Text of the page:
ADDING BLOOD COMPONENT TRANSFUSION TO STANDARD INTRAVENOUS FLUIDS. . . We found no direct information about blood component transfusion in children with dengue haemorrhagic fever or dengue shock syndrome. Current consensus is that children with active bleeding should receive blood component transfusion — either packed red blood cells, fresh frozen plasma, or platelet concentrates. The optimal time for commencing transfusion is unclear, and there is much variation in clinical practice. For GRADE evaluation of interventions for dengue haemorrhagic fever or dengue shock syndrome in children,
We found no systematic review or RCTs assessing platelet transfusions in children with denguehaemorrhagic fever or dengue shock syndrome. Comment: Clinical guide: It is widely accepted that children with dengue haemorrhagic fever or dengue shock syndrome with active bleeding should receive blood component transfusion (packed red blood cells, fresh frozen plasma, or platelet concentrates) depending on the degree of bleeding, and volume status of the child. Transfusion is associated with serious adverse effects, such as fluid overload, if used injudiciously. The optimal time for commencing transfusion is unclear, and there is much variation in clinical practice. It would be considered unethical to assess blood component transfusion in a placebo-controlled RCT. ADDING RECOMBINANT-ACTIVATED FACTOR VII TO BLOOD COMPONENT TRANSFUSION. Symptom severity
BMJ Publishing Group Ltd 2009. All rights reserved. . Dengue haemorrhagic fever or dengue shock syndrome in children ectious diseases Compared with placebo Adding recombinant-activated factor VII to blood component transfusion is no more effectiveat reducing the incidence of partially controlled or uncontrolled bleeding or at reducing the need for platelets, packedred blood cells, and frozen fresh plasma infusions in children with serologically confirmed dengue haemorrhagicfev
For GRADE evaluaton of interventions for dengue haemorrhagic fever or dengue shock syndrome in children,
We found one RCT (25 Thai and Filipino children aged less than 18 years with serologically con-firmed dengue haemorrhagic fever) comparing recombinant activated factor VII (rFVIIa) given byintravenous injection at 100 microgram/kg body weight versus placebo in children with activebleeding receiving blood component transfusion.  leeding was not effectively controlled,a second dose (100 microgram/kg) of recombinant factor VII was given 30 minutes after the firstdose. Blood components were transfused any time after the first dose of trial medication, dependingon the clinical status of the child as assessed by the investigators. The children also receivedsupportive treatment, airway management, fluid and electrolyte infusions, and appropriate antibioticsas deemed necessary. At two hours and at 24 hours after blood infusion, the addition of rFVIIa didnot significantly reduce the incidence of partially controlled or uncontrolled bleeding compared withplacebo (bleeding at 2 hours after infusion 4/16 [25%] with rFVIIa v 5/9 [56%] with placebo; RR0.45, 95% CI 0.16 to 1.26; bleeding at 24 hours after infusion 5/16 [31%] with rFVIIa v 3/9 [33%]with placebo, RR 0.94, 95% CI 0.29 to 3.04). At 24 hours after blood transfusion, the addition ofrFVIIa did not significantly reduce the need for platelets, red blood cells, or fresh frozen plasmainfusions compared with placebo (platelet infusion: 1/16 [6%] with rFVIIa v 3/9 [33%] with placebo;RR 0.19, 95% CI 0.02 to 1.55; packed red blood cells infusions 5/16 [31%] with rFVIIa v 3/9 [33%]with placebo; RR 0.94, 95% CI 0.29 to 3.04; fresh frozen plasma infusions 4/16 [25%] with rFVIIav 2/9 [22%] with placebo; RR 1.13, 95% CI 0.25 to 4.98).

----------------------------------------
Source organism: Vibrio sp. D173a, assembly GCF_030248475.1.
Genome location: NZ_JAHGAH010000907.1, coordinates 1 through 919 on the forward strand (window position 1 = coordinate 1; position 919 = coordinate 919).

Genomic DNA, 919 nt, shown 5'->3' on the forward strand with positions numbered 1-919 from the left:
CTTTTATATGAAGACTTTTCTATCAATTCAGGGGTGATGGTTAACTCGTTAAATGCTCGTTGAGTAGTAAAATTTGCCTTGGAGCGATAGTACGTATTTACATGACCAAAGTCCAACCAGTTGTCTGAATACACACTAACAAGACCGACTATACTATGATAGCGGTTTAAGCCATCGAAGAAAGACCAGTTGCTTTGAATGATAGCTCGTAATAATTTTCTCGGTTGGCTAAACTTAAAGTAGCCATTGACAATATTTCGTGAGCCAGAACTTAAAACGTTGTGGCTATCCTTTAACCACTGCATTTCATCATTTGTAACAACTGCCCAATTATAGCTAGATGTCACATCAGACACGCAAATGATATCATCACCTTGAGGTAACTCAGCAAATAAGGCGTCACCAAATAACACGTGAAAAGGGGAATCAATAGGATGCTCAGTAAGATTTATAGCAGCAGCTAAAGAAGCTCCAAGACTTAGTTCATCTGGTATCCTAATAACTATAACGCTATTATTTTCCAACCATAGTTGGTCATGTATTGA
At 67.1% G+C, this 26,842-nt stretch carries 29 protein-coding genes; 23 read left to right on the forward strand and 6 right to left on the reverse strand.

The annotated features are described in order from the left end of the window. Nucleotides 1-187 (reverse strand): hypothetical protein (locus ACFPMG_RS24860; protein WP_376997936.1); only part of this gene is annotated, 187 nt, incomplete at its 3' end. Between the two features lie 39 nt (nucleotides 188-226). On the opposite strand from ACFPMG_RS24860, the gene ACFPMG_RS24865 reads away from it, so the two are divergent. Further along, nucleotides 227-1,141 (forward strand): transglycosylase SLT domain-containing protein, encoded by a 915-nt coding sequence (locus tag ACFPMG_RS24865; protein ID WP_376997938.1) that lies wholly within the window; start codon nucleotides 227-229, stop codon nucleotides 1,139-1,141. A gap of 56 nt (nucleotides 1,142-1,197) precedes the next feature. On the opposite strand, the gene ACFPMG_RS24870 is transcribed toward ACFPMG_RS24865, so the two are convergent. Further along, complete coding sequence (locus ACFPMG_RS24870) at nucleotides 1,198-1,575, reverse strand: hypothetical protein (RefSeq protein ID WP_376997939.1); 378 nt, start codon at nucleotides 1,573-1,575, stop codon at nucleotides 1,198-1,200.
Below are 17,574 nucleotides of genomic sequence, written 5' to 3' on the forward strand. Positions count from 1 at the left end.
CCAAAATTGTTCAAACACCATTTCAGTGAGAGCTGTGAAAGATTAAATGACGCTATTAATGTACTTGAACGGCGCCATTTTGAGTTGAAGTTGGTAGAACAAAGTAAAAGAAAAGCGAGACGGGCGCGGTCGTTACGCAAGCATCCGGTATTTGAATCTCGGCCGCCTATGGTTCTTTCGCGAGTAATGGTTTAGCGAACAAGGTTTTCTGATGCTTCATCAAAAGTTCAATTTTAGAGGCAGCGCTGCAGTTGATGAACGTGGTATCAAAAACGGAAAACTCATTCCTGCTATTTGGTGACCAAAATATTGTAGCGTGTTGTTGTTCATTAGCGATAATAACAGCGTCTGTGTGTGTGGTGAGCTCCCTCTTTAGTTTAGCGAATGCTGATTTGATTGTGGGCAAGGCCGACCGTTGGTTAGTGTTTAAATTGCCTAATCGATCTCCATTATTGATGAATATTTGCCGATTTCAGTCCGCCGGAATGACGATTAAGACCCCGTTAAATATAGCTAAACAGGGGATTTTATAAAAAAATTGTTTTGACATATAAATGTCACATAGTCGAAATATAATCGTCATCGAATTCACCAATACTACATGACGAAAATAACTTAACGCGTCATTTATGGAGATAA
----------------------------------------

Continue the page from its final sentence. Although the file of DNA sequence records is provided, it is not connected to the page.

In the RCT no clinical evidence of thromboembolic complications was observed in either group